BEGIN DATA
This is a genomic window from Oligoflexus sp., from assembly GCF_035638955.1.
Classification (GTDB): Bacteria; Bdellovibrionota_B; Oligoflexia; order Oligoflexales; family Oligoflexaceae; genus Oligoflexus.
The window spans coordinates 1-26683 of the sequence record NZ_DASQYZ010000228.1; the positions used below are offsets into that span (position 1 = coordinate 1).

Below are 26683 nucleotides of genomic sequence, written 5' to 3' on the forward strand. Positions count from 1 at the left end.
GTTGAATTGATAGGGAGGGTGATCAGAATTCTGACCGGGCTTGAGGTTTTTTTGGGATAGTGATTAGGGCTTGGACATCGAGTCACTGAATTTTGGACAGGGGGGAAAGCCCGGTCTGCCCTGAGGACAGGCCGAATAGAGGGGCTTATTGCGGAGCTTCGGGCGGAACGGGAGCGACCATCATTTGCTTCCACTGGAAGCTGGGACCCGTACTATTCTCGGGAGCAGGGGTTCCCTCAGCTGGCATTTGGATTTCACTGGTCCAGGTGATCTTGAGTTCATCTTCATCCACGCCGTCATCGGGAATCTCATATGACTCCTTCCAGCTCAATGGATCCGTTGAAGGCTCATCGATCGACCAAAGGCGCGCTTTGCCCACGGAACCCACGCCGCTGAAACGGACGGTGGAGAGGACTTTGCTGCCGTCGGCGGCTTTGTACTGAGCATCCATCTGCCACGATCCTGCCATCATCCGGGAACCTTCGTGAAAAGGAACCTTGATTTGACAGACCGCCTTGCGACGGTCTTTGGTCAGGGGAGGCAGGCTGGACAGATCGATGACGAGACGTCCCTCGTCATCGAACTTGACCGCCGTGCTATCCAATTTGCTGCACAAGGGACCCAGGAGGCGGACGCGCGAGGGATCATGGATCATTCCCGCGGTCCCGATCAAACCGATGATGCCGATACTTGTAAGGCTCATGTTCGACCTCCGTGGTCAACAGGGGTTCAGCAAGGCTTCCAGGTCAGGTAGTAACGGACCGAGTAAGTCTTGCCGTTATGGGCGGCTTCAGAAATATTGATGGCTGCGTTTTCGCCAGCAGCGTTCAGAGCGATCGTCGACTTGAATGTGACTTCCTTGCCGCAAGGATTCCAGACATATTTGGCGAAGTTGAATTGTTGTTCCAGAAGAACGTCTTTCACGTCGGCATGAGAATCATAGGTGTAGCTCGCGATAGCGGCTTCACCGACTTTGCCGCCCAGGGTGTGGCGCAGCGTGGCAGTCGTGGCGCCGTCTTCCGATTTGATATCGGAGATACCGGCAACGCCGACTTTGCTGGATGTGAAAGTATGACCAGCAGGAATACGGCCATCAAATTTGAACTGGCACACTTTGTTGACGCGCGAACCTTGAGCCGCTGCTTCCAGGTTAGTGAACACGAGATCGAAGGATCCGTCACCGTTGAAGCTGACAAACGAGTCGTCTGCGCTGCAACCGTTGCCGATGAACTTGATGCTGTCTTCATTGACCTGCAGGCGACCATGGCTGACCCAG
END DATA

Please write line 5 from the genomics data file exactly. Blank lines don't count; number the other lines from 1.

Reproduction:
GTTGAATTGATAGGGAGGGTGATCAGAATTCTGACCGGGCTTGAGGTTTTTTTGGGATAGTGATTAGGGCTTGGACATCGAGTCACTGAATTTTGGACAGGGGGGAAAGCCCGGTCTGCCCTGAGGACAGGCCGAATAGAGGGGCTTATTGCGGAGCTTCGGGCGGAACGGGAGCGACCATCATTTGCTTCCACTGGAAGCTGGGACCCGTACTATTCTCGGGAGCAGGGGTTCCCTCAGCTGGCATTTGGATTTCACTGGTCCAGGTGATCTTGAGTTCATCTTCATCCACGCCGTCATCGGGAATCTCATATGACTCCTTCCAGCTCAATGGATCCGTTGAAGGCTCATCGATCGACCAAAGGCGCGCTTTGCCCACGGAACCCACGCCGCTGAAACGGACGGTGGAGAGGACTTTGCTGCCGTCGGCGGCTTTGTACTGAGCATCCATCTGCCACGATCCTGCCATCATCCGGGAACCTTCGTGAAAAGGAACCTTGATTTGACAGACCGCCTTGCGACGGTCTTTGGTCAGGGGAGGCAGGCTGGACAGATCGATGACGAGACGTCCCTCGTCATCGAACTTGACCGCCGTGCTATCCAATTTGCTGCACAAGGGACCCAGGAGGCGGACGCGCGAGGGATCATGGATCATTCCCGCGGTCCCGATCAAACCGATGATGCCGATACTTGTAAGGCTCATGTTCGACCTCCGTGGTCAACAGGGGTTCAGCAAGGCTTCCAGGTCAGGTAGTAACGGACCGAGTAAGTCTTGCCGTTATGGGCGGCTTCAGAAATATTGATGGCTGCGTTTTCGCCAGCAGCGTTCAGAGCGATCGTCGACTTGAATGTGACTTCCTTGCCGCAAGGATTCCAGACATATTTGGCGAAGTTGAATTGTTGTTCCAGAAGAACGTCTTTCACGTCGGCATGAGAATCATAGGTGTAGCTCGCGATAGCGGCTTCACCGACTTTGCCGCCCAGGGTGTGGCGCAGCGTGGCAGTCGTGGCGCCGTCTTCCGATTTGATATCGGAGATACCGGCAACGCCGACTTTGCTGGATGTGAAAGTATGACCAGCAGGAATACGGCCATCAAATTTGAACTGGCACACTTTGTTGACGCGCGAACCTTGAGCCGCTGCTTCCAGGTTAGTGAACACGAGATCGAAGGATCCGTCACCGTTGAAGCTGACAAACGAGTCGTCTGCGCTGCAACCGTTGCCGATGAACTTGATGCTGTCTTCATTGACCTGCAGGCGACCATGGCTGACCCAG